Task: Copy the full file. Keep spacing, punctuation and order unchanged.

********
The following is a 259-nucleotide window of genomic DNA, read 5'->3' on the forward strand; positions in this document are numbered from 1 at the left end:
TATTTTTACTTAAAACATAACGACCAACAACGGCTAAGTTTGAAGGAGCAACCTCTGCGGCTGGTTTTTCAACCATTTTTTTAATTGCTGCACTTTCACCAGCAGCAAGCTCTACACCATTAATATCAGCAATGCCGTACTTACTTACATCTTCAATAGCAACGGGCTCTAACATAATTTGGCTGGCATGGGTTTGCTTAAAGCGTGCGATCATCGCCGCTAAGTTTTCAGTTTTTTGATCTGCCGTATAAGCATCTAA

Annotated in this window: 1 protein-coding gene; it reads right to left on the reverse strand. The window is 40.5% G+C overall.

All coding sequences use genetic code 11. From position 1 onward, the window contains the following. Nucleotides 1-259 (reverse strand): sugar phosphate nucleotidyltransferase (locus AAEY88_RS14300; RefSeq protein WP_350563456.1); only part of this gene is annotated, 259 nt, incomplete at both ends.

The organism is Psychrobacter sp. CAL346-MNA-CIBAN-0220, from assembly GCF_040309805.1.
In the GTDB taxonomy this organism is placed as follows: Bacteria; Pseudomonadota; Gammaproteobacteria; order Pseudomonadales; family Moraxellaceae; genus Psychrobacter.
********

The following is a 259-nucleotide window of genomic DNA, read 5'->3' on the forward strand; positions in this document are numbered from 1 at the left end:
TATTTTTACTTAAAACATAACGACCAACAACGGCTAAGTTTGAAGGAGCAACCTCTGCGGCTGGTTTTTCAACCATTTTTTTAATTGCTGCACTTTCACCAGCAGCAAGCTCTACACCATTAATATCAGCAATGCCGTACTTACTTACATCTTCAATAGCAACGGGCTCTAACATAATTTGGCTGGCATGGGTTTGCTTAAAGCGTGCGATCATCGCCGCTAAGTTTTCAGTTTTTTGATCTGCCGTATAAGCATCTAA

Annotated in this window: 1 protein-coding gene; it reads right to left on the reverse strand. The window is 40.5% G+C overall.

All coding sequences use genetic code 11. From position 1 onward, the window contains the following. Nucleotides 1-259 (reverse strand): sugar phosphate nucleotidyltransferase (locus AAEY88_RS14300; RefSeq protein WP_350563456.1); only part of this gene is annotated, 259 nt, incomplete at both ends.

The organism is Psychrobacter sp. CAL346-MNA-CIBAN-0220, from assembly GCF_040309805.1.
In the GTDB taxonomy this organism is placed as follows: Bacteria; Pseudomonadota; Gammaproteobacteria; order Pseudomonadales; family Moraxellaceae; genus Psychrobacter.